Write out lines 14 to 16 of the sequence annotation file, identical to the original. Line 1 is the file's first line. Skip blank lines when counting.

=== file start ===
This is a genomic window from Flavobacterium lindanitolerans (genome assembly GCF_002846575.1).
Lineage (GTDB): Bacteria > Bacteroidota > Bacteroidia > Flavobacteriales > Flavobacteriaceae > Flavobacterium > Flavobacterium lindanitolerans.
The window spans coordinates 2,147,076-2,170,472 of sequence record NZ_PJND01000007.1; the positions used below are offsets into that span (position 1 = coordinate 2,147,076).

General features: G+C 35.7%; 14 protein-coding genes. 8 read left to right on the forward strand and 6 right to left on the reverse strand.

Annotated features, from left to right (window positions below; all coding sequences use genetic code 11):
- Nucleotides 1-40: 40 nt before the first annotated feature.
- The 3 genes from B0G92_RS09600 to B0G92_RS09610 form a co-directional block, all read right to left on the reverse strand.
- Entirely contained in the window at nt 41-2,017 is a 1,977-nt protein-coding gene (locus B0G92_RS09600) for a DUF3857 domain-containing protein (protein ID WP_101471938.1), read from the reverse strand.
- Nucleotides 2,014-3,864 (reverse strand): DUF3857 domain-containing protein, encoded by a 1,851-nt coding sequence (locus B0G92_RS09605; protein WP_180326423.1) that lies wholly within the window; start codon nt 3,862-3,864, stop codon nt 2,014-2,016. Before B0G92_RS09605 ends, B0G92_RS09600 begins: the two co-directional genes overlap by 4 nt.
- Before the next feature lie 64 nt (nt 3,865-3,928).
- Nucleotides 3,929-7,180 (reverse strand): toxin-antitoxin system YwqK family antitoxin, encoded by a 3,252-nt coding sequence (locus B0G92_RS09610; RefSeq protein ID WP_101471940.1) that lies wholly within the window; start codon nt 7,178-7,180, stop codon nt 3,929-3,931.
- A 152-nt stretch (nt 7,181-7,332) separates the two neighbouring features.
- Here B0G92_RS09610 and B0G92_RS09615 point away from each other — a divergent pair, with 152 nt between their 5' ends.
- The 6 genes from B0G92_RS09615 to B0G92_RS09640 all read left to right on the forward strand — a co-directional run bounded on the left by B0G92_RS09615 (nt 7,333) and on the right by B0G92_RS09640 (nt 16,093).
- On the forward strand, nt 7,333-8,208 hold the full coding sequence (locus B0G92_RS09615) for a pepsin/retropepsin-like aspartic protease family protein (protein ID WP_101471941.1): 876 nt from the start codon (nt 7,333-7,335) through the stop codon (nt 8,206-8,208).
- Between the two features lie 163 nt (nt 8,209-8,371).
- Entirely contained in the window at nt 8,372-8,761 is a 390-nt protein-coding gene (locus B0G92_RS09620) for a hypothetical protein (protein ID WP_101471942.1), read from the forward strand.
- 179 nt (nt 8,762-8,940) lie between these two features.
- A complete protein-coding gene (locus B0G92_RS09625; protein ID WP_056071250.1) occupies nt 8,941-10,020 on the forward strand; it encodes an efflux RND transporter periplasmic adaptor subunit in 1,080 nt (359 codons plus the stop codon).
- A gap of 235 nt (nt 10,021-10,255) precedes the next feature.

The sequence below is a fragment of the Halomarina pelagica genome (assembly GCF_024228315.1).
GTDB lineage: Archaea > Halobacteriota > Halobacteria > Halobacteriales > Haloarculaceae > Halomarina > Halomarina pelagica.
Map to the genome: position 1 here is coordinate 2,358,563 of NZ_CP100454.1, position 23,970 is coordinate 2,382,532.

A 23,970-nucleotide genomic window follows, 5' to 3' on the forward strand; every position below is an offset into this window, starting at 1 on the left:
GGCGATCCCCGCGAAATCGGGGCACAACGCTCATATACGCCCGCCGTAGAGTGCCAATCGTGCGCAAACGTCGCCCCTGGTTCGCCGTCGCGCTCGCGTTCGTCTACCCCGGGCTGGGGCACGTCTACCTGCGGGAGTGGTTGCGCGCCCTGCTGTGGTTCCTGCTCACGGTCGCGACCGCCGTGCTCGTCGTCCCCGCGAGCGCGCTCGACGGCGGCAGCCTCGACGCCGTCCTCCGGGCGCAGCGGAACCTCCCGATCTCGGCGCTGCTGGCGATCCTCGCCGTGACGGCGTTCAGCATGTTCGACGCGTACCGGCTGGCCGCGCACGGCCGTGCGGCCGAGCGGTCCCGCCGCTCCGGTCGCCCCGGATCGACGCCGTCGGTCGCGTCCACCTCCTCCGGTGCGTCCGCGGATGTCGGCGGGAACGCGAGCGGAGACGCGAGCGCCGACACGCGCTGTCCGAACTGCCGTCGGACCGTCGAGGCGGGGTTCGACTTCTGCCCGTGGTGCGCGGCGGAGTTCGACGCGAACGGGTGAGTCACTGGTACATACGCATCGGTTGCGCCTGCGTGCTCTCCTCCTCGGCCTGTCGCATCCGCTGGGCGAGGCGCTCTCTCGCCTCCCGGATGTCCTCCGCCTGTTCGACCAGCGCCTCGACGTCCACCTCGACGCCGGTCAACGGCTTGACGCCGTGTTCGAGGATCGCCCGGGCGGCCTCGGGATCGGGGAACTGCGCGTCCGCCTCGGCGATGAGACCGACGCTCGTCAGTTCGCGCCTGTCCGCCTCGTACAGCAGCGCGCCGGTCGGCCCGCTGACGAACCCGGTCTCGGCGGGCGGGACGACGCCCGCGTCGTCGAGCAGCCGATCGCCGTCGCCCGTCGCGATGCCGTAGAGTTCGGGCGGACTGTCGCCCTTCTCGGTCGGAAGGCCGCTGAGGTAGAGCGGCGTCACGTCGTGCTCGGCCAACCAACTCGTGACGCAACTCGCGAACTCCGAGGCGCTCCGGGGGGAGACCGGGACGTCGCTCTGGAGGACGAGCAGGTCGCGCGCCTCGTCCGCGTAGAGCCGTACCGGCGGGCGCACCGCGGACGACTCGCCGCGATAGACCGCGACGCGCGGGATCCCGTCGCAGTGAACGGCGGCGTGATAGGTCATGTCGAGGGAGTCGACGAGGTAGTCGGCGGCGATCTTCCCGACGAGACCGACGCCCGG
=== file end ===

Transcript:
- The 6 genes from B0G92_RS09615 to B0G92_RS09640 all read left to right on the forward strand — a co-directional run bounded on the left by B0G92_RS09615 (nt 7,333) and on the right by B0G92_RS09640 (nt 16,093).
- On the forward strand, nt 7,333-8,208 hold the full coding sequence (locus B0G92_RS09615) for a pepsin/retropepsin-like aspartic protease family protein (protein ID WP_101471941.1): 876 nt from the start codon (nt 7,333-7,335) through the stop codon (nt 8,206-8,208).
- Between the two features lie 163 nt (nt 8,209-8,371).